Thanks to Sir Isaac Newton, we know that every action has an equal and opposite reaction. Simply put, this means that when you punch something, it exerts an equal and opposite force on your fist.
With that in mind, why don’t super strong superheroes fly backward when they punch things? If you’re talking about a 150- to 200-pound hero punching with thousands of pounds of force, how does he or she stay put when the inevitable equal and opposite force pushes back?
Professor James Kakalios, author of The Physics of Superheroes, explains it pretty simply: “The correct answer is, in fact, that they do.” Or, at least, they would without countermeasures like a shield, a super suit, or Kryptonian physiology to absorb insane amounts of force.
Forces come in pairs, so there’s no way to push against something unless it pushes back. That’s why you can punch a wall but you can’t hit air; a wall pushes back, but air moves out of the way.
Kakalios cites three distinct examples alongside force and superhero punching: Iron Man, Superman, Captain America, and the ways in which they counteract the force that physics says should send any normal human flying.
Steve Rogers’s “powers” come from the Super Serum. He’s not an alien and he doesn’t have a super-powered suit. Instead, he’s the extreme and ideal “super soldier.” As a result, he’s still fundamentally just a guy, albeit a very strong one. Theoretically, his ability to withstand the force of an object exerting its opposite force is much more substantial than mine or yours, but he’s still far from an immovable object. So why doesn’t he fly backwards when he punches Red Skull or Tony Stark?
Some of it’s about planting his feet — using his strength to balance and absorb that force and bracing for impact — but much of it probably comes down to that Vibranium shield.
“Captain America’s shield is a perfect illustration,” says Kakalios. “It’s an alloy of steel and Vibranium…and [Vibranium] has the property of absorbing all vibrations. So that makes it great as a shock absorber.”
A pure steel shield would just transmit force, but Vibranium absorbs, transforms, and redirects the vibrational energy (take the scene where Thor’s hammer hits Captain America’s shield in The Avengers, for example), and keeps it from transmitting to the arm of the person holding the shield.
When we see Cap hitting this very hard, a lot of times he does it with his shield because Vibranium absorbs vibration and force. Cap’s shield makes it possible for him to clobber baddies without suffering the ill effects of Newton’s third law.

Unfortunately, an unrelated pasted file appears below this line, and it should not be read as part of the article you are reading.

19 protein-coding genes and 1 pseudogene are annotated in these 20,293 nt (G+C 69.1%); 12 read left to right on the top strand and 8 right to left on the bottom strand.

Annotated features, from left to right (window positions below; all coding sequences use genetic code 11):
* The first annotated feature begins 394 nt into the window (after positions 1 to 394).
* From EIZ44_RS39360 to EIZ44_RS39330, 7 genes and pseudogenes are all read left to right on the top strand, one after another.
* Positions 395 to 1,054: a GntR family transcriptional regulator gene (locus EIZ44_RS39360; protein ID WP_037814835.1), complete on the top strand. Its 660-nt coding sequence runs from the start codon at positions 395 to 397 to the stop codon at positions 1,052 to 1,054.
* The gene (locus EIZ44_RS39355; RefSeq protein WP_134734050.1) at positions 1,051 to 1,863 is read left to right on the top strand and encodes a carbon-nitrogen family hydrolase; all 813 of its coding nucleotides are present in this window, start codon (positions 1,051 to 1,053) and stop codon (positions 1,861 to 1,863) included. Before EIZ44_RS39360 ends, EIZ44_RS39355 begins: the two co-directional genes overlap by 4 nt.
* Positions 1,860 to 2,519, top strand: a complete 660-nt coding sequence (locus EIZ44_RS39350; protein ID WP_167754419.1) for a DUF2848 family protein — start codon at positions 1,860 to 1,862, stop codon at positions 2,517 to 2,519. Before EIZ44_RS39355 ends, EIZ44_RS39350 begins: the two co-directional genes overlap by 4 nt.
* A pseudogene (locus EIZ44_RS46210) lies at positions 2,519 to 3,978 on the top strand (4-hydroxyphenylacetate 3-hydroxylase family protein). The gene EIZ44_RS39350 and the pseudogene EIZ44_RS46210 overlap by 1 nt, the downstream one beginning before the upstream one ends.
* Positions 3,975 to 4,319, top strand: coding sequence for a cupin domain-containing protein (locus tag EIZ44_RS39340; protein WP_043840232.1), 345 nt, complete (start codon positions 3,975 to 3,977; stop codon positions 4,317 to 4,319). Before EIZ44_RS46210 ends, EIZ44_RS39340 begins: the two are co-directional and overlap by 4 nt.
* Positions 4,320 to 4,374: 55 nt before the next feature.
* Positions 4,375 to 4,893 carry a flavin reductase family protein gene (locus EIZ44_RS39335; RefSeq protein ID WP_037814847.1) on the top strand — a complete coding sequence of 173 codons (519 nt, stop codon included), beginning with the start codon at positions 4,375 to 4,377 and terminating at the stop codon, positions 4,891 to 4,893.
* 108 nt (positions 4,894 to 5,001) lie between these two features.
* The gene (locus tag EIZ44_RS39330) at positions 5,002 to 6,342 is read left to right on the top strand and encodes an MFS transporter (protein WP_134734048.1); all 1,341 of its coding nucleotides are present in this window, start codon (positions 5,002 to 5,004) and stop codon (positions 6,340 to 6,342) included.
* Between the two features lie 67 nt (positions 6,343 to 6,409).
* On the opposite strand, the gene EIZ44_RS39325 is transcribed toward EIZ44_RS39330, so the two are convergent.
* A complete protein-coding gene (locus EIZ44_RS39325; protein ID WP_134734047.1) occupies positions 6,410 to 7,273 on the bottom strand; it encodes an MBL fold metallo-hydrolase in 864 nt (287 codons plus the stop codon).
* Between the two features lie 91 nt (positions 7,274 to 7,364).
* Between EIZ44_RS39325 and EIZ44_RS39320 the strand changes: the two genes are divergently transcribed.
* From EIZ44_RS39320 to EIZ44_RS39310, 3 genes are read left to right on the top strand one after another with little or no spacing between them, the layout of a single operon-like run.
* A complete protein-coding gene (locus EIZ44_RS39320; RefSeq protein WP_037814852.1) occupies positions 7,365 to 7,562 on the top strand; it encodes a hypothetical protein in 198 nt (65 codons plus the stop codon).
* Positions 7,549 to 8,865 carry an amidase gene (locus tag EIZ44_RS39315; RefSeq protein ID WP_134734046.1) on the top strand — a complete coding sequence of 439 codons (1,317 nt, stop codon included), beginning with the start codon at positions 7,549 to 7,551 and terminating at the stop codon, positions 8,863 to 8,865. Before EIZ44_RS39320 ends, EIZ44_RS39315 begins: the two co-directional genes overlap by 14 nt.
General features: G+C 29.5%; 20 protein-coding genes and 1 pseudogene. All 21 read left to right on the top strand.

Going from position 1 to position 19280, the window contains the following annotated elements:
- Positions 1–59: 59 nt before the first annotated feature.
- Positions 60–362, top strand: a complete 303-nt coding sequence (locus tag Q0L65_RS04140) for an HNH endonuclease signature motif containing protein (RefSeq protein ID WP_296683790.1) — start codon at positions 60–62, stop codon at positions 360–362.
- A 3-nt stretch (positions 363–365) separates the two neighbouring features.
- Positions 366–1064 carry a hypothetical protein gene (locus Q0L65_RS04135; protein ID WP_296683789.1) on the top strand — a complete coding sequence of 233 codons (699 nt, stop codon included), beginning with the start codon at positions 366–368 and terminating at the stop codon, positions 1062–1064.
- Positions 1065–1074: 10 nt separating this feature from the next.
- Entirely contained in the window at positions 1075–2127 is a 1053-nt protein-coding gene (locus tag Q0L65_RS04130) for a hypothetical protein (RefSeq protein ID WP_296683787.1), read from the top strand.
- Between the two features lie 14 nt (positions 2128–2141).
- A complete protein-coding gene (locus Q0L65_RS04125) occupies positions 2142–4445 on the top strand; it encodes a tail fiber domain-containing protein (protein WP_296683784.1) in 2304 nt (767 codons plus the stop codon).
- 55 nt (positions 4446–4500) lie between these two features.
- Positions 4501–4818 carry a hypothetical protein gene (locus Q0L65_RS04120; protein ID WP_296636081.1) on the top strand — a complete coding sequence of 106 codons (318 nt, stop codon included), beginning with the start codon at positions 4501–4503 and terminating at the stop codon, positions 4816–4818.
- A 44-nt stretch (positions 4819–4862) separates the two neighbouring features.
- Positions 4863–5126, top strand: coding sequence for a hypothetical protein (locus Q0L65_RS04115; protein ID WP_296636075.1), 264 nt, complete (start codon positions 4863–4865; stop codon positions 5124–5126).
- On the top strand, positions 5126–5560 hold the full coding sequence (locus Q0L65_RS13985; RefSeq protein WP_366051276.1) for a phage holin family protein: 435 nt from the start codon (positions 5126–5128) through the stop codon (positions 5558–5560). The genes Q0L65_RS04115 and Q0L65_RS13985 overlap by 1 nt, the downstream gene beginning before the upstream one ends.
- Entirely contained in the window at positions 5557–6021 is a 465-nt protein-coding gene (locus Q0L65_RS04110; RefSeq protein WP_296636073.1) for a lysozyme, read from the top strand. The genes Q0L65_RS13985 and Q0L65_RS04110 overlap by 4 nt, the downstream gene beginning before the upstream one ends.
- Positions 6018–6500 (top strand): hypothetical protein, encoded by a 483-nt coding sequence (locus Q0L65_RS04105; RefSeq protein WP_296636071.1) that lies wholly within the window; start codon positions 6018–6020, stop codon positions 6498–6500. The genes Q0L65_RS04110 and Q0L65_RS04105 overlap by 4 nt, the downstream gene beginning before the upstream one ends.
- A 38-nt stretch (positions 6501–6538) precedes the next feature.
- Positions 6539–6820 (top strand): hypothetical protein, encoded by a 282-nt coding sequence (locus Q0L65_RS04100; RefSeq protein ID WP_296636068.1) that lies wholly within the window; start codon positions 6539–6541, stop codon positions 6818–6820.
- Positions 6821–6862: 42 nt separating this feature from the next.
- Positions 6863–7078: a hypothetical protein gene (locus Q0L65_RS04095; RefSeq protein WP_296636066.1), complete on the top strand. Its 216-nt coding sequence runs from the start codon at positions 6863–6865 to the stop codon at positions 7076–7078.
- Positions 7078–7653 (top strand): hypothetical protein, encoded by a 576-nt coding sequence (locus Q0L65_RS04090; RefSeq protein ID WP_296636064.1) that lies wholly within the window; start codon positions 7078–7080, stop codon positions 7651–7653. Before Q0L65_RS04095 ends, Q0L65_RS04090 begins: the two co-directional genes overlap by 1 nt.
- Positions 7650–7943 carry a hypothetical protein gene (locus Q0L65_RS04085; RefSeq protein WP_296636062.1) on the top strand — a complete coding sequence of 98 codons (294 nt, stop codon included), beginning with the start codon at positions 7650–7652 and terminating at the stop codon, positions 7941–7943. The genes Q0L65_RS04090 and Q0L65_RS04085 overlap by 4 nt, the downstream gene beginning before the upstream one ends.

Iron Man’s method for staying put when he delivers a crushing blow is a little bit different: It’s all in the suit.
His iconic red suit acts not only gives Tony Stark incredible strength, but it acts as armor, and helps him withstand incredible amounts of force. A good illustration? The Repulsors.
“In order to not break his wrist,” says Kakalios, “Because he’s pushing a large force out through the palm-based Repulsor Ray, so that means that there’s a recoil force — the armor, when he’s shooting the Repulsor Ray, locks in place and makes it all the more rigid. If you were to destroy one part of it, you’d have to destroy all of it.”
Superman is another matter entirely. While his outward appearances suggests that he’s a relatively normal Earth man, Superman’s physiology is fundamentally different — and it’s what makes him virtually indestructible. That indestructibility means an incredible ability to withstand force.
In the trailer for Batman vs Superman, we see Superman punch so hard that Batman goes flying, but Superman stays right where he is.
Though this can be partially explained by the upward force of Batman’s motion — the resultant force is pushing him down into the ground, keeping him anchored — much of Superman’s incredible abilities are simply about his origins. He was born on Krypton and now lives on Earth.
So there you have it: Physics dictates that super strong superheroes would and should fly backwards when punching something super hard — that is, unless they’ve got a super handy countermeasure.